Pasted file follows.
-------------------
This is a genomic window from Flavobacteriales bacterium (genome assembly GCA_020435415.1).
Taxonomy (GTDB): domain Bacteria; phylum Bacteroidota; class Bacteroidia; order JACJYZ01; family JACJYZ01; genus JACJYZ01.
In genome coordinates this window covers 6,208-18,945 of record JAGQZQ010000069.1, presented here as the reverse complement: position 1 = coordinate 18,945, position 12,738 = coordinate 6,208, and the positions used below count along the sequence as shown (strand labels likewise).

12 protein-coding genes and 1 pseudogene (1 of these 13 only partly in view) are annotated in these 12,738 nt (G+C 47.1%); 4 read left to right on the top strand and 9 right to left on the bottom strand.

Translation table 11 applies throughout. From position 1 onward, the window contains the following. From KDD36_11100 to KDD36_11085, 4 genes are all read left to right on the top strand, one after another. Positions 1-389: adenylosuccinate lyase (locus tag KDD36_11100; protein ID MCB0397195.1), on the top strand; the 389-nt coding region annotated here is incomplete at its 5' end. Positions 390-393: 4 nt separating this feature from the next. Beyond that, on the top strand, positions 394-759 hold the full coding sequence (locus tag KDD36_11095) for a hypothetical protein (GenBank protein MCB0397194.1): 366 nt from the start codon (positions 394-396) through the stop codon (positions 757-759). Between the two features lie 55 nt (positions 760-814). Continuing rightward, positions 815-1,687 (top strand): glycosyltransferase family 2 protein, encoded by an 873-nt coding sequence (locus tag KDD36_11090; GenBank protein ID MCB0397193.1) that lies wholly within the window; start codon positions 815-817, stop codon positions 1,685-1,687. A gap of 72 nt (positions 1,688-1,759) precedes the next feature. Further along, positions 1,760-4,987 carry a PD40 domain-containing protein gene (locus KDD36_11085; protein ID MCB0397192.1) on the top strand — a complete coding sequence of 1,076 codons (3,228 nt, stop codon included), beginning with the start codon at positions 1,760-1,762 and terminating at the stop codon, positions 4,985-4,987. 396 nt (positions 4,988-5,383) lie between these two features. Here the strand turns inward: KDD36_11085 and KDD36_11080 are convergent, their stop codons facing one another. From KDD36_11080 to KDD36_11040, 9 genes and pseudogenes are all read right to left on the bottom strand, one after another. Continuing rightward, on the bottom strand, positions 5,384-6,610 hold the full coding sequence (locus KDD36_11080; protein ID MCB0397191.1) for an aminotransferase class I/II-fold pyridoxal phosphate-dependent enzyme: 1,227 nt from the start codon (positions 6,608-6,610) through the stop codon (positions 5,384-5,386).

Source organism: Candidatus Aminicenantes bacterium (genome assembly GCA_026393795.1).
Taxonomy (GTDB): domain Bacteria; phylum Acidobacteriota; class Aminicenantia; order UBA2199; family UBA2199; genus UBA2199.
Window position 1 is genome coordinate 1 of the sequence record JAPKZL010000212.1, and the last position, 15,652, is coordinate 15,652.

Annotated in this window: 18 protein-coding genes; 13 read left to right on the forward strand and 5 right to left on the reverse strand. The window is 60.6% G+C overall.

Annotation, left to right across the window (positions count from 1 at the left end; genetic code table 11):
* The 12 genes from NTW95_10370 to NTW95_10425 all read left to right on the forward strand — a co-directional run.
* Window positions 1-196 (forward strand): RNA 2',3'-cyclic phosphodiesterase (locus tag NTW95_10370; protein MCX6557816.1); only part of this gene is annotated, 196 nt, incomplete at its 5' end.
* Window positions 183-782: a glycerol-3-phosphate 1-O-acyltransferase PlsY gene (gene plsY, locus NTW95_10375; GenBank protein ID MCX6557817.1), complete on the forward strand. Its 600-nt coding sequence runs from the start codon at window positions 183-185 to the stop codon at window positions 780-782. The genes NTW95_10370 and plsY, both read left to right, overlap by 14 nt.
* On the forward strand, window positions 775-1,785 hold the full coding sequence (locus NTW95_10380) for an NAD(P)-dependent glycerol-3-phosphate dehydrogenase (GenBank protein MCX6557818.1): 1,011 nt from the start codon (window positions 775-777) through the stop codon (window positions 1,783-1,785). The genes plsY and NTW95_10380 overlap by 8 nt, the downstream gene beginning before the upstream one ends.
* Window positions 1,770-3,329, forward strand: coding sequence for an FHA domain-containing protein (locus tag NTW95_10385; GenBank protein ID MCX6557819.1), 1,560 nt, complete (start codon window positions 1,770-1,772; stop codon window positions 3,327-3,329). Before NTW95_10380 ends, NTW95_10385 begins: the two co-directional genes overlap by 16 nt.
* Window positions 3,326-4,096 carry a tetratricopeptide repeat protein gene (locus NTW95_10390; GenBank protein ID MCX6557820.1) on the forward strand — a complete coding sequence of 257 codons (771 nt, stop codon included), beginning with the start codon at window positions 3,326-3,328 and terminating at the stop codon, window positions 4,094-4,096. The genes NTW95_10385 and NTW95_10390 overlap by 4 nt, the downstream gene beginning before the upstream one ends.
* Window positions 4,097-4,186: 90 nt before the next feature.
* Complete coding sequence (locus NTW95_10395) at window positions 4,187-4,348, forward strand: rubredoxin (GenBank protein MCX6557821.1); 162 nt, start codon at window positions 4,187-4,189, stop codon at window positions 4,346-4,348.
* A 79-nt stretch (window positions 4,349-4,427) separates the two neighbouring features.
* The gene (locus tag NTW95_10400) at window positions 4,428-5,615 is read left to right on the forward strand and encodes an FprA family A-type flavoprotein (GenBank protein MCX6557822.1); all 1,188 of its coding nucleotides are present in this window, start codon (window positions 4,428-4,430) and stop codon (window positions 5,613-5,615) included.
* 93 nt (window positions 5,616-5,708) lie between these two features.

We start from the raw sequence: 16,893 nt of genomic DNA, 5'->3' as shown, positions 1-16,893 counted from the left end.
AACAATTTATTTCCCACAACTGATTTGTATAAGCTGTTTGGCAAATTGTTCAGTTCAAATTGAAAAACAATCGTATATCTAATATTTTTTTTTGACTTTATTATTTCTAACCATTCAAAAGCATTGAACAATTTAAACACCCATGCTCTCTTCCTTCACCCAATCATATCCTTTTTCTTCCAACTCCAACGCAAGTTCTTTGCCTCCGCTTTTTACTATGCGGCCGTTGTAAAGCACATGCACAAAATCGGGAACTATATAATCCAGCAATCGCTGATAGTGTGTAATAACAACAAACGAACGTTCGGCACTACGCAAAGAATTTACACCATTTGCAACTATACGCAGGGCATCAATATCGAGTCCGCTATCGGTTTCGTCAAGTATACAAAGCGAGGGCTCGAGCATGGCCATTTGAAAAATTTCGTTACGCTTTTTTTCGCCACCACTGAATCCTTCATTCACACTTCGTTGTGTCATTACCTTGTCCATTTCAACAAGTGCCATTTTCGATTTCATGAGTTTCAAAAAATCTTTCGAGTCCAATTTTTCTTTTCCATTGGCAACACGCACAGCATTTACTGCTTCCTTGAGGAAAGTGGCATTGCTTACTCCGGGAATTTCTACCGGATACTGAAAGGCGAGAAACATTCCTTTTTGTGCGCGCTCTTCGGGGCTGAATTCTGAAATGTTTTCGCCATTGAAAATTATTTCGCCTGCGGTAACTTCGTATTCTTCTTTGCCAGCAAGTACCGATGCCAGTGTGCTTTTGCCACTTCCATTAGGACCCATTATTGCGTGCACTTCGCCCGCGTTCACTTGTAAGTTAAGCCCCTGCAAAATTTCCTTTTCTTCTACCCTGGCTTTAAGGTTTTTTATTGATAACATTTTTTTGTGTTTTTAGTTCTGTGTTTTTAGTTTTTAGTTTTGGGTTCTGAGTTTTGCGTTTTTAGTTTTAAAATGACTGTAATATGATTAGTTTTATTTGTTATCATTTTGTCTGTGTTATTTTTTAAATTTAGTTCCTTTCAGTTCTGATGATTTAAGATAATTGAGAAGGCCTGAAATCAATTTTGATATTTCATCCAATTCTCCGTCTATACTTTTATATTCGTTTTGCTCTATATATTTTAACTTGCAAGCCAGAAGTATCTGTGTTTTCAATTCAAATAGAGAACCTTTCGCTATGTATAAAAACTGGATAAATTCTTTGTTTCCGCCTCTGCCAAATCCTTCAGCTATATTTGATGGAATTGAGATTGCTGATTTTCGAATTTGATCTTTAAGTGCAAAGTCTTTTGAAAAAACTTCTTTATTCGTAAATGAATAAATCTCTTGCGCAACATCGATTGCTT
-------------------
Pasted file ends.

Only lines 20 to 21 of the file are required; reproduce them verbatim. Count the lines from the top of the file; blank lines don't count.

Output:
* The gene (locus tag NTW95_10400) at window positions 4,428-5,615 is read left to right on the forward strand and encodes an FprA family A-type flavoprotein (GenBank protein MCX6557822.1); all 1,188 of its coding nucleotides are present in this window, start codon (window positions 4,428-4,430) and stop codon (window positions 5,613-5,615) included.
* 93 nt (window positions 5,616-5,708) lie between these two features.